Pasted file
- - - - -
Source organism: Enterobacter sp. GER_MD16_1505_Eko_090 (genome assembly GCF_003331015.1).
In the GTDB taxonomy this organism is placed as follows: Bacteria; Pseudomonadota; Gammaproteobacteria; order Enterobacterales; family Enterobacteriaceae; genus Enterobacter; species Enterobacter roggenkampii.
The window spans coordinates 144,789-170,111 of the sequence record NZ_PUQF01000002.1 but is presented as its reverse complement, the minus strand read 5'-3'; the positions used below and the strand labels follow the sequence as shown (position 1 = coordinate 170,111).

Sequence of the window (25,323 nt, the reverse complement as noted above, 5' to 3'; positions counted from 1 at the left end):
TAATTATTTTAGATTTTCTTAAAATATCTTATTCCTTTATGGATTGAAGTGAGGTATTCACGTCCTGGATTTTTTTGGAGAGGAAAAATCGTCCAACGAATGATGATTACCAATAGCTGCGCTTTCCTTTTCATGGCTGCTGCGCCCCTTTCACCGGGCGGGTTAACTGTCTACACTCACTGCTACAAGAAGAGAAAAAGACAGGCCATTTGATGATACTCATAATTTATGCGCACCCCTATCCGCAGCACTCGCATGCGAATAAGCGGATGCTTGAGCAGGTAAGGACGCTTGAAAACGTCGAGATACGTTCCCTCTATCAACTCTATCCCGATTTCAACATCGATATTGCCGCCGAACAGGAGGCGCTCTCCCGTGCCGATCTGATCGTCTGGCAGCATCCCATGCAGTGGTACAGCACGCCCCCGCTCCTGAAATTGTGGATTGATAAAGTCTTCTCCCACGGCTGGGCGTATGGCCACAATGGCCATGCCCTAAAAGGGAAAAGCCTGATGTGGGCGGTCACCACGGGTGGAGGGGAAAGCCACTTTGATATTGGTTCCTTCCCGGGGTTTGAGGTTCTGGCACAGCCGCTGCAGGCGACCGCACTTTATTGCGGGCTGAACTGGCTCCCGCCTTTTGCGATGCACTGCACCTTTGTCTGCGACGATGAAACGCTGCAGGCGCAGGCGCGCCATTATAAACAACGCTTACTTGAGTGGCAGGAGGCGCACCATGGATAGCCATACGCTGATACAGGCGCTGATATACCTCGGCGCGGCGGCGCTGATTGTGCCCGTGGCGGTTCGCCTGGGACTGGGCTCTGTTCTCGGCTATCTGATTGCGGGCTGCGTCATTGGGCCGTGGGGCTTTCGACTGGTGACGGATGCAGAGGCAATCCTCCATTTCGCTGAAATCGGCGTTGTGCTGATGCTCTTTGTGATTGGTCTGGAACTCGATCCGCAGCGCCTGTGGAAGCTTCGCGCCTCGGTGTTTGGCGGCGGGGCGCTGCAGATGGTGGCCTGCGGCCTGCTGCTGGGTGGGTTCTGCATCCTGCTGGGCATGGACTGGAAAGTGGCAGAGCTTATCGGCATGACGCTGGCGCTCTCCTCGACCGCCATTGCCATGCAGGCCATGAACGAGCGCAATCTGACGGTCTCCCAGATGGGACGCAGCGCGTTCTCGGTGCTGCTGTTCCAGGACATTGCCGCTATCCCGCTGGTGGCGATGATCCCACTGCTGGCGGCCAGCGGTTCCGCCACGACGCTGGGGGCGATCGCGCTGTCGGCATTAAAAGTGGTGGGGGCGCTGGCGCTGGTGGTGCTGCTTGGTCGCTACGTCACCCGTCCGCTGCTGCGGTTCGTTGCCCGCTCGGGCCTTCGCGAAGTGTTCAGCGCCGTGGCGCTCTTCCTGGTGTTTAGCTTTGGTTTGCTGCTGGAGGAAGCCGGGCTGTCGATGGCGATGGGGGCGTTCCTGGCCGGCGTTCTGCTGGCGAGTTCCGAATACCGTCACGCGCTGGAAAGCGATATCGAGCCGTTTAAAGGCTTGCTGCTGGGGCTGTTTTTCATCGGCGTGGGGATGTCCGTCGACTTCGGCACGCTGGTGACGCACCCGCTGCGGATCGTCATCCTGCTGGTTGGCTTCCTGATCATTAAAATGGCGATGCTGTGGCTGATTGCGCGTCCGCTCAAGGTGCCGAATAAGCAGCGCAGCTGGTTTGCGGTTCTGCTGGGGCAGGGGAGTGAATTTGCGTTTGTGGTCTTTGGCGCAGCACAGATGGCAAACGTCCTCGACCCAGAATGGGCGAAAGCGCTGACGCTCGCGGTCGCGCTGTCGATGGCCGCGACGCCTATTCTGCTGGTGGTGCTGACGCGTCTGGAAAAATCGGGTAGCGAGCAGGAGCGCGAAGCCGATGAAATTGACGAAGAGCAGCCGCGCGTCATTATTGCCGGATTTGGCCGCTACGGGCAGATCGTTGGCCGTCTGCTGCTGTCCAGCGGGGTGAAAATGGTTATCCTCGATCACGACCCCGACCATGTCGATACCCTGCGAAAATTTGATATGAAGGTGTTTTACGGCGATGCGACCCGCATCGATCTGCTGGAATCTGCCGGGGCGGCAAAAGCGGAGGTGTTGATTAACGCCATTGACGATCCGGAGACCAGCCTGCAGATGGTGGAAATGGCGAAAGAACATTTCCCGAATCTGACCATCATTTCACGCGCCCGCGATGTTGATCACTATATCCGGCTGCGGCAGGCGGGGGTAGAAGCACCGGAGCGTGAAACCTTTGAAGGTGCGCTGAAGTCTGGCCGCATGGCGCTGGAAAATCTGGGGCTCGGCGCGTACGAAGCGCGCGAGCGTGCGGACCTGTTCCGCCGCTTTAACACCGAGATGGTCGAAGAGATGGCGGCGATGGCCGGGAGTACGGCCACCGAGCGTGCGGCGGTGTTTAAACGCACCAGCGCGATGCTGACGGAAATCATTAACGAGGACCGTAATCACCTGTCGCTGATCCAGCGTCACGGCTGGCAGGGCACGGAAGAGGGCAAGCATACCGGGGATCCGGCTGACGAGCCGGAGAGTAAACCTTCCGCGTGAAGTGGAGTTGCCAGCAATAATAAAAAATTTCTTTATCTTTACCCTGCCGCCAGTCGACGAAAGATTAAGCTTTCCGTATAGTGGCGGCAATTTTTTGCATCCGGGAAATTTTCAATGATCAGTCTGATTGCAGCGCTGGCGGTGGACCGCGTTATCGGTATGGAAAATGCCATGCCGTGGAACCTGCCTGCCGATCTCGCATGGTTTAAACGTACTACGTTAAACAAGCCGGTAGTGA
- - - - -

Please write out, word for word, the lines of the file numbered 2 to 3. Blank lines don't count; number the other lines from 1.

In the GTDB taxonomy this organism is placed as follows: Bacteria; Pseudomonadota; Gammaproteobacteria; order Enterobacterales; family Enterobacteriaceae; genus Enterobacter; species Enterobacter roggenkampii.
The window spans coordinates 144,789-170,111 of the sequence record NZ_PUQF01000002.1 but is presented as its reverse complement, the minus strand read 5'-3'; the positions used below and the strand labels follow the sequence as shown (position 1 = coordinate 170,111).